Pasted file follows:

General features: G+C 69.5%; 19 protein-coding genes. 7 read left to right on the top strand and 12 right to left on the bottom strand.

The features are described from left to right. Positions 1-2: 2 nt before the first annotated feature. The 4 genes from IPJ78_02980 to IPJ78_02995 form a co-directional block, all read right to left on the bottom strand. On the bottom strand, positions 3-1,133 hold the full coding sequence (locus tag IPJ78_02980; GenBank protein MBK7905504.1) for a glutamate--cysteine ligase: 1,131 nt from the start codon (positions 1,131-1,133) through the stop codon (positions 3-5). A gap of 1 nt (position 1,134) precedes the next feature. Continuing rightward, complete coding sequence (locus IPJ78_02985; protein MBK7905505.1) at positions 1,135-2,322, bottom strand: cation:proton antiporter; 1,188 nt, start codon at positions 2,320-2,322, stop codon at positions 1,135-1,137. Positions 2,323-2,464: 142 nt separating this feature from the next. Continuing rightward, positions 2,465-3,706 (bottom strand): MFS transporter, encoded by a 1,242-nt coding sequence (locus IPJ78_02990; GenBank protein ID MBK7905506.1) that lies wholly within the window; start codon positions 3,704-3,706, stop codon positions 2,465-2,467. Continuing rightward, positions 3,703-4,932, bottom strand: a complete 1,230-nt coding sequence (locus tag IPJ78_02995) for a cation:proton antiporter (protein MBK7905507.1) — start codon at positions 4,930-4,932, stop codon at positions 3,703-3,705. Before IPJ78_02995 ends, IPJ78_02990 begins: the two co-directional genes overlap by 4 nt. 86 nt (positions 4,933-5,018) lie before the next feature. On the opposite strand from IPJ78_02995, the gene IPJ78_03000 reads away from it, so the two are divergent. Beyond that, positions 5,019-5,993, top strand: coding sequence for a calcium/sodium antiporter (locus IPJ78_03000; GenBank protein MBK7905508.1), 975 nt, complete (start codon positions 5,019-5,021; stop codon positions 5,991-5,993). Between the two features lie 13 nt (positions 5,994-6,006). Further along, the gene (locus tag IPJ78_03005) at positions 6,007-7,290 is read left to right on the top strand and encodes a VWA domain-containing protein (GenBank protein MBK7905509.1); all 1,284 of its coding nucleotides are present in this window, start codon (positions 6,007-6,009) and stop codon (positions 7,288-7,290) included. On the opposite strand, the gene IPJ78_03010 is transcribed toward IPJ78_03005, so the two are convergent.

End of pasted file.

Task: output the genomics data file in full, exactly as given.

General features: G+C 69.5%; 19 protein-coding genes. 7 read left to right on the top strand and 12 right to left on the bottom strand.

The features are described from left to right. Positions 1-2: 2 nt before the first annotated feature. The 4 genes from IPJ78_02980 to IPJ78_02995 form a co-directional block, all read right to left on the bottom strand. On the bottom strand, positions 3-1,133 hold the full coding sequence (locus tag IPJ78_02980; GenBank protein MBK7905504.1) for a glutamate--cysteine ligase: 1,131 nt from the start codon (positions 1,131-1,133) through the stop codon (positions 3-5). A gap of 1 nt (position 1,134) precedes the next feature. Continuing rightward, complete coding sequence (locus IPJ78_02985; protein MBK7905505.1) at positions 1,135-2,322, bottom strand: cation:proton antiporter; 1,188 nt, start codon at positions 2,320-2,322, stop codon at positions 1,135-1,137. Positions 2,323-2,464: 142 nt separating this feature from the next. Continuing rightward, positions 2,465-3,706 (bottom strand): MFS transporter, encoded by a 1,242-nt coding sequence (locus IPJ78_02990; GenBank protein ID MBK7905506.1) that lies wholly within the window; start codon positions 3,704-3,706, stop codon positions 2,465-2,467. Continuing rightward, positions 3,703-4,932, bottom strand: a complete 1,230-nt coding sequence (locus tag IPJ78_02995) for a cation:proton antiporter (protein MBK7905507.1) — start codon at positions 4,930-4,932, stop codon at positions 3,703-3,705. Before IPJ78_02995 ends, IPJ78_02990 begins: the two co-directional genes overlap by 4 nt. 86 nt (positions 4,933-5,018) lie before the next feature. On the opposite strand from IPJ78_02995, the gene IPJ78_03000 reads away from it, so the two are divergent. Beyond that, positions 5,019-5,993, top strand: coding sequence for a calcium/sodium antiporter (locus IPJ78_03000; GenBank protein MBK7905508.1), 975 nt, complete (start codon positions 5,019-5,021; stop codon positions 5,991-5,993). Between the two features lie 13 nt (positions 5,994-6,006). Further along, the gene (locus tag IPJ78_03005) at positions 6,007-7,290 is read left to right on the top strand and encodes a VWA domain-containing protein (GenBank protein MBK7905509.1); all 1,284 of its coding nucleotides are present in this window, start codon (positions 6,007-6,009) and stop codon (positions 7,288-7,290) included. On the opposite strand, the gene IPJ78_03010 is transcribed toward IPJ78_03005, so the two are convergent.